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Trump and Giuliani's lies about the Mueller investigation aren't believable. But they are important.

The problem with the administration's bluster is that they have the power to make their fantasies a reality.
Image: Rudy Giuliani and Donald Trump
Donald Trump walks with Rudolph Giuliani through the new Trump International Hotel in Washington, DC, on Sept. 16, 2016.Mike Segar / Reuters file

On September 1, according to repeated statements by Rudy Giuliani, President Donald Trump’s personal lawyer, Justice Department “rules” say that the Mueller investigation into possible collusion between the Trump campaign and Russia must be brought to a close. Otherwise, as Giuliani has said, Trump and his team will issue a report that will “unload on [Special Counsel Robert Mueller] like a ton of bricks.”

Giuliani’s statements, though, are simply untrue. But so what? It has been well documented that Trump stretches the truth in making his case to the American people; in this sense, Giuliani fits right into the team. Besides, all presidents fib at some point and, to some extent, the public overwhelmingly already finds Trump untruthful.

But, actually, we should pay careful attention to everything Giuliani and Trump say about the investigation. Their false statements about Mueller’s probe are not simply politicians’ white lies; they present a calculated and sustained attack on the independence of our justice system. And when the president actually has the power to take actions that will cause lasting damage to the rule of law — that is, by making his lies true — we all need to listen a little more closely.

First, the facts on the timing of Mueller’s probe: No rule prevents the Department of Justice from working during election season. (Such a rule would necessarily mean that the department would largely shut down between September and November every two years.) Giuliani could have been referring to a regularly-issued departmental guidance — most recently issued by my former boss, Attorney General Loretta Lynch, in April 2016 — governing employees’ conduct during election season.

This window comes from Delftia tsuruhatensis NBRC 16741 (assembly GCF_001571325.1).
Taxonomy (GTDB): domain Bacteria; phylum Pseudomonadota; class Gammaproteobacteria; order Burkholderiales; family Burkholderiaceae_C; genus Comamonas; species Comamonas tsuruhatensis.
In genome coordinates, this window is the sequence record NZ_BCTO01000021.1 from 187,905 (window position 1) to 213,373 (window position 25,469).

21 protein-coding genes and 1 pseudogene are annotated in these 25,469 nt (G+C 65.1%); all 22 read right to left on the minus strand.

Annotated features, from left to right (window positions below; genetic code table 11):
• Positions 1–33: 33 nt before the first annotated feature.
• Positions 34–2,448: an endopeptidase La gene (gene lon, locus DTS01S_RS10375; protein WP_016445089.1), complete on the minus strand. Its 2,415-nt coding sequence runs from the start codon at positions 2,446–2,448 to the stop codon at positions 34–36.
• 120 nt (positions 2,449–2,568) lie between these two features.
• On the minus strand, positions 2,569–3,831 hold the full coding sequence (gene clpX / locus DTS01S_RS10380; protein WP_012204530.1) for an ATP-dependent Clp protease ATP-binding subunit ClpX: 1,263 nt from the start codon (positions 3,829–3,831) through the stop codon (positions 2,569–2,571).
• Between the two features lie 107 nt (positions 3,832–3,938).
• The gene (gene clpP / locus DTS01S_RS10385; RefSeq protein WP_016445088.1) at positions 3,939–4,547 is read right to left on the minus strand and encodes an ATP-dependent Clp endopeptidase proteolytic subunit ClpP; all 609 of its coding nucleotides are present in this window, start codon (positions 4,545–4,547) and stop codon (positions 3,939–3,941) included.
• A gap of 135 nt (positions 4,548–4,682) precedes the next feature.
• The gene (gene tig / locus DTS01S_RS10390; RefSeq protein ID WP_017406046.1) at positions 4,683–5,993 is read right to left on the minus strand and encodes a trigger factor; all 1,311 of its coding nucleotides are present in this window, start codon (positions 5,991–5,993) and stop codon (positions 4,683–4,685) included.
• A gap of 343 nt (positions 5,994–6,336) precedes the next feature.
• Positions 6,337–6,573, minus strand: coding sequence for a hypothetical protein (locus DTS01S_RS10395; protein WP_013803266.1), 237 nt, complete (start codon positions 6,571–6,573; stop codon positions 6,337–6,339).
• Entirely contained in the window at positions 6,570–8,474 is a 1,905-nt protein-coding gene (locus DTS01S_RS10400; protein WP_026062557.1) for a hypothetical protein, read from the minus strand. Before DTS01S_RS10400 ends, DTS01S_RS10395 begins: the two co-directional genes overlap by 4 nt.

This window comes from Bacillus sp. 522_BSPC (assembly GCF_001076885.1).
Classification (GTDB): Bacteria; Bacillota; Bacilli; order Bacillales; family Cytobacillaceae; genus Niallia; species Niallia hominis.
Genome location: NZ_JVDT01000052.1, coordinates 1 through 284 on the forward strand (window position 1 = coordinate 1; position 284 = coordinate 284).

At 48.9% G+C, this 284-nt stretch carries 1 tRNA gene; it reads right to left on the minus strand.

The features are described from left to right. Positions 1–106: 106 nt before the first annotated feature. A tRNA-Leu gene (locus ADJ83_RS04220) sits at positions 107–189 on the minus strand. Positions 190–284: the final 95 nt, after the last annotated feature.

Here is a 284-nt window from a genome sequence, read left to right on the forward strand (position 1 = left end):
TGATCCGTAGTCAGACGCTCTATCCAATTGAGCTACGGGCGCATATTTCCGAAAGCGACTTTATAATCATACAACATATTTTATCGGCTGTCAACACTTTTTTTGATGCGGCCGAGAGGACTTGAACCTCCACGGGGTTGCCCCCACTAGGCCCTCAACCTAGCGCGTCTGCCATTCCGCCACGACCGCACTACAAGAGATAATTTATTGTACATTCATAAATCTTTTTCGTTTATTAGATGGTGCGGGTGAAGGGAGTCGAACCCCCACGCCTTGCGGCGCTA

This guidance urges that prosecutors exercise caution over “the timing of charges or overt investigative steps near the time of a primary or general election.” Over the years, the department has suggested that this cautious period starts about two months before Election Day (which is generally around the beginning of September).

During that period, the department directs prosecutors to seek internal guidance as to how to proceed on public actions like issuing indictments or carrying out search warrants; the goal is to make clear that the department is not in the business of trying to influence elections. Giuliani, as a former United States attorney and associate attorney general — which is third in the department’s hierarchy — knows all of this perfectly well.